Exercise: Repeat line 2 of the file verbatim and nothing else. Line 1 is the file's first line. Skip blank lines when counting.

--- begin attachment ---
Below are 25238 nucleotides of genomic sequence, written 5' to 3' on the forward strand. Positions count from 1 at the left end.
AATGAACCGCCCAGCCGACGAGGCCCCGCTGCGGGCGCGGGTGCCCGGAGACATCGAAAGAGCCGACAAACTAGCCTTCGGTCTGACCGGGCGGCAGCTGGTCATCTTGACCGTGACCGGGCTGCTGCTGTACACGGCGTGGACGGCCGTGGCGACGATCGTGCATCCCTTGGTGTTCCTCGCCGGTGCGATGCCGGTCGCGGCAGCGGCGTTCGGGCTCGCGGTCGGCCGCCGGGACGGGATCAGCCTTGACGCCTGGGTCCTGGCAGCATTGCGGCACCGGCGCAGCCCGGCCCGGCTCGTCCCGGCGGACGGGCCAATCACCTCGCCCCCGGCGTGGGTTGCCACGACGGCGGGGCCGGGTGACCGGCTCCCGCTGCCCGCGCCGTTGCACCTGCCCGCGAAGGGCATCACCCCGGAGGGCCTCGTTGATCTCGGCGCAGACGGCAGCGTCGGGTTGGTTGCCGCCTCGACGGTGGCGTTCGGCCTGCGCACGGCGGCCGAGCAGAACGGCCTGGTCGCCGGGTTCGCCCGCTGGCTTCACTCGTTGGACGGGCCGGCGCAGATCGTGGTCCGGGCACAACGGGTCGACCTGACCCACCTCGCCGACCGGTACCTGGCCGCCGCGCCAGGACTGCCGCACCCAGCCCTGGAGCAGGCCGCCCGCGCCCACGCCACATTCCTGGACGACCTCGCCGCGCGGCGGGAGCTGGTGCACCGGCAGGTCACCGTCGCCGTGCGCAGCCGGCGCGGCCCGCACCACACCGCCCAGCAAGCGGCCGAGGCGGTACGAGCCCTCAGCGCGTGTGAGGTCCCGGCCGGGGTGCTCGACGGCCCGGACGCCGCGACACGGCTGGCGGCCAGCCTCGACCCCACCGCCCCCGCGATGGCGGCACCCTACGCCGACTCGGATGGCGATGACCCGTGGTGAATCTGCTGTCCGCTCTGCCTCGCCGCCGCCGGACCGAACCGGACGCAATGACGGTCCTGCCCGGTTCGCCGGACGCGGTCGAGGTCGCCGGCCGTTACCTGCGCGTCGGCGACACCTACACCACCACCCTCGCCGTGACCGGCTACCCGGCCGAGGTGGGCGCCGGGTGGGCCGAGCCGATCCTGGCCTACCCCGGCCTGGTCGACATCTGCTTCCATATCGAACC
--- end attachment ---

AATGAACCGCCCAGCCGACGAGGCCCCGCTGCGGGCGCGGGTGCCCGGAGACATCGAAAGAGCCGACAAACTAGCCTTCGGTCTGACCGGGCGGCAGCTGGTCATCTTGACCGTGACCGGGCTGCTGCTGTACACGGCGTGGACGGCCGTGGCGACGATCGTGCATCCCTTGGTGTTCCTCGCCGGTGCGATGCCGGTCGCGGCAGCGGCGTTCGGGCTCGCGGTCGGCCGCCGGGACGGGATCAGCCTTGACGCCTGGGTCCTGGCAGCATTGCGGCACCGGCGCAGCCCGGCCCGGCTCGTCCCGGCGGACGGGCCAATCACCTCGCCCCCGGCGTGGGTTGCCACGACGGCGGGGCCGGGTGACCGGCTCCCGCTGCCCGCGCCGTTGCACCTGCCCGCGAAGGGCATCACCCCGGAGGGCCTCGTTGATCTCGGCGCAGACGGCAGCGTCGGGTTGGTTGCCGCCTCGACGGTGGCGTTCGGCCTGCGCACGGCGGCCGAGCAGAACGGCCTGGTCGCCGGGTTCGCCCGCTGGCTTCACTCGTTGGACGGGCCGGCGCAGATCGTGGTCCGGGCACAACGGGTCGACCTGACCCACCTCGCCGACCGGTACCTGGCCGCCGCGCCAGGACTGCCGCACCCAGCCCTGGAGCAGGCCGCCCGCGCCCACGCCACATTCCTGGACGACCTCGCCGCGCGGCGGGAGCTGGTGCACCGGCAGGTCACCGTCGCCGTGCGCAGCCGGCGCGGCCCGCACCACACCGCCCAGCAAGCGGCCGAGGCGGTACGAGCCCTCAGCGCGTGTGAGGTCCCGGCCGGGGTGCTCGACGGCCCGGACGCCGCGACACGGCTGGCGGCCAGCCTCGACCCCACCGCCCCCGCGATGGCGGCACCCTACGCCGACTCGGATGGCGATGACCCGTGGTGAATCTGCTGTCCGCTCTGCCTCGCCGCCGCCGGACCGAACCGGACGCAATGACGGTCCTGCCCGGTTCGCCGGACGCGGTCGAGGTCGCCGGCCGTTACCTGCGCGTCGGCGACACCTACACCACCACCCTCGCCGTGACCGGCTACCCGGCCGAGGTGGGCGCCGGGTGGGCCGAGCCGATCCTGGCCTACCCCGGCCTGGTCGACATCTGCTTCCATATCGAACC